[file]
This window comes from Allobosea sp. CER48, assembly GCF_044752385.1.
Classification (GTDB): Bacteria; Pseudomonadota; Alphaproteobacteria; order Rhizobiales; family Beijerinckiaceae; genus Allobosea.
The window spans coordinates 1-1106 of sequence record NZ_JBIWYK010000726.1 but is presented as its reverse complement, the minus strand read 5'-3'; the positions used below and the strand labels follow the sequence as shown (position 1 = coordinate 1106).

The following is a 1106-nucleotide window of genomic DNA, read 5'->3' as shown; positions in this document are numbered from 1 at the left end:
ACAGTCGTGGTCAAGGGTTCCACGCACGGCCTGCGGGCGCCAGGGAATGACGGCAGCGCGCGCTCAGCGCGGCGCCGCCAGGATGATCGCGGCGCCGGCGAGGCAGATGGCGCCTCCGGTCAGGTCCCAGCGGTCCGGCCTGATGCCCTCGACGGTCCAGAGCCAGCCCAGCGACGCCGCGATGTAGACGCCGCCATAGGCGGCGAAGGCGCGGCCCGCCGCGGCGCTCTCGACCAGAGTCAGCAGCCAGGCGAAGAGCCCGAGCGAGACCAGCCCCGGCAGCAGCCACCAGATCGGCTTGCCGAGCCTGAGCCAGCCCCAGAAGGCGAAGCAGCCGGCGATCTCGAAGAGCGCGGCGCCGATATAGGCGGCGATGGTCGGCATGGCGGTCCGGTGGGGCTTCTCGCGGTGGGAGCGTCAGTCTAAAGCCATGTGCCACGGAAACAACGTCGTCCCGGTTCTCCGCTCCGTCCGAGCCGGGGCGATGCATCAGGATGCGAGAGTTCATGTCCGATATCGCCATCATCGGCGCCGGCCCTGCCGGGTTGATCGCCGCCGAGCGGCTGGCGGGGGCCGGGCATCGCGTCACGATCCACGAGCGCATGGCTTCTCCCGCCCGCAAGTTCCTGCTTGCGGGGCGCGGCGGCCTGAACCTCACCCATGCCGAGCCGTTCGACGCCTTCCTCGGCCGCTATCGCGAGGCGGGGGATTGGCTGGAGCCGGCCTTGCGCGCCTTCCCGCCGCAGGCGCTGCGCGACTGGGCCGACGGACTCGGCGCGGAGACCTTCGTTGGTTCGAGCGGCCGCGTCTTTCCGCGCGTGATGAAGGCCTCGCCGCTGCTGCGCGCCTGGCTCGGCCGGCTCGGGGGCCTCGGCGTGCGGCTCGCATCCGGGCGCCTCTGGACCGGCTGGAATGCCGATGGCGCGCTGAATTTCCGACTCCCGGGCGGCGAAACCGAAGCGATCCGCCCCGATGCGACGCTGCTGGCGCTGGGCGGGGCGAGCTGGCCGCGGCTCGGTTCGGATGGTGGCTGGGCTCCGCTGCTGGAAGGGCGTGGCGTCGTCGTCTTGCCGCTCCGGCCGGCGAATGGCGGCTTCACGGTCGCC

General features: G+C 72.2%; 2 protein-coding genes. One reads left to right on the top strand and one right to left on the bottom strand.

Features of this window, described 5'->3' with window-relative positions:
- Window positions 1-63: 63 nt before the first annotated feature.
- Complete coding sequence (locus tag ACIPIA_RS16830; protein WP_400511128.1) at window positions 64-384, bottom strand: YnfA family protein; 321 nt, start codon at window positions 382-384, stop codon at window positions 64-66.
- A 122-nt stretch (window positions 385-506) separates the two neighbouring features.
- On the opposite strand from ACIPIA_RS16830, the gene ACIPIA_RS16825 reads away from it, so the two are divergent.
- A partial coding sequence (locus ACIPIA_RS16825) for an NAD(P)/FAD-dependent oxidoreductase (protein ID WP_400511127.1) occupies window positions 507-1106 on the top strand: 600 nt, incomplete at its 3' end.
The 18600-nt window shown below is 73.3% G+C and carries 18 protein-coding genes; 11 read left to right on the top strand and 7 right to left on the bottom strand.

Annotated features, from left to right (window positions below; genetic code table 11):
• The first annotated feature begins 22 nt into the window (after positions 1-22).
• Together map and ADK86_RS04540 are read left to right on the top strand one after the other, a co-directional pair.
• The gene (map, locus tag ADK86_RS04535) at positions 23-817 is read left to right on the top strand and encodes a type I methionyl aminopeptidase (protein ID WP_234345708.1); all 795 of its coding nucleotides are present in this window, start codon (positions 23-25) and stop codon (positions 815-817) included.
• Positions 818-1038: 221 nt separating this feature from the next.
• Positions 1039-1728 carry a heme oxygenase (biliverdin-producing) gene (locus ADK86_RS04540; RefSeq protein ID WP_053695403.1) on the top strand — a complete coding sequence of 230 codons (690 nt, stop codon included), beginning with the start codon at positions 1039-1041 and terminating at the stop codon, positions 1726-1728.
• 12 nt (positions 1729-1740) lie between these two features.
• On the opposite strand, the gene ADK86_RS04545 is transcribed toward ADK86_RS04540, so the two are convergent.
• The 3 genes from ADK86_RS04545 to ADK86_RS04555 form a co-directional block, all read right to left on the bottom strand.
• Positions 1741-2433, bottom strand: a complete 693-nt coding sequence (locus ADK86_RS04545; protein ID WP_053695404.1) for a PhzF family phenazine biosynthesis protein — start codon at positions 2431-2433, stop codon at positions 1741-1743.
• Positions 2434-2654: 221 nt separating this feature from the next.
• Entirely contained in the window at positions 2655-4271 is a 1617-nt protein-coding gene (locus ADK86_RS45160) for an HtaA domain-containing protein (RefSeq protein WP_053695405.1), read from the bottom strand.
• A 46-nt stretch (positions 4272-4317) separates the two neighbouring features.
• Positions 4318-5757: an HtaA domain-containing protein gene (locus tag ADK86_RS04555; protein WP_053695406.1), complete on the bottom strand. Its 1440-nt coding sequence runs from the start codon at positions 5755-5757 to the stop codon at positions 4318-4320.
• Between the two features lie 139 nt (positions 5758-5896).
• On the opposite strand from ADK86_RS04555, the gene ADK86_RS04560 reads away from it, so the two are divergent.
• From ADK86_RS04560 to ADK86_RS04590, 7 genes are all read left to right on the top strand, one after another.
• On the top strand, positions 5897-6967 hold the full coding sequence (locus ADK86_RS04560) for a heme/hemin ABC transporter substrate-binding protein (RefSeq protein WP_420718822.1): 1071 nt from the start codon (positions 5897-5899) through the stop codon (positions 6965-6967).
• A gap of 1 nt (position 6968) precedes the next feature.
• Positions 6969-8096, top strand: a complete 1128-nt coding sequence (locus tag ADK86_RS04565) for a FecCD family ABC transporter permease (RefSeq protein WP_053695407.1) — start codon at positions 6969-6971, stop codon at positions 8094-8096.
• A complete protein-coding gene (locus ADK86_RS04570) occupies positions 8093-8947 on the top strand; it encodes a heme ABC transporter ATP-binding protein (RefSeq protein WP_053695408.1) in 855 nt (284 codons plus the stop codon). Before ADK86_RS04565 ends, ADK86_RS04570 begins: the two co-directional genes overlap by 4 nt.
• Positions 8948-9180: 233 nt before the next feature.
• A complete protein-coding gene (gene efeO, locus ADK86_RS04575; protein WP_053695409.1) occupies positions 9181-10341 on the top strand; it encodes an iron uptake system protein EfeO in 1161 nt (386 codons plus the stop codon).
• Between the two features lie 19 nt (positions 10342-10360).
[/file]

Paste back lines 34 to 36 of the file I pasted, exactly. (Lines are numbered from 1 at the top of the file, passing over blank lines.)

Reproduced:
• A complete protein-coding gene (locus ADK86_RS04570) occupies positions 8093-8947 on the top strand; it encodes a heme ABC transporter ATP-binding protein (RefSeq protein WP_053695408.1) in 855 nt (284 codons plus the stop codon). Before ADK86_RS04565 ends, ADK86_RS04570 begins: the two co-directional genes overlap by 4 nt.
• Positions 8948-9180: 233 nt before the next feature.
• A complete protein-coding gene (gene efeO, locus ADK86_RS04575; protein WP_053695409.1) occupies positions 9181-10341 on the top strand; it encodes an iron uptake system protein EfeO in 1161 nt (386 codons plus the stop codon).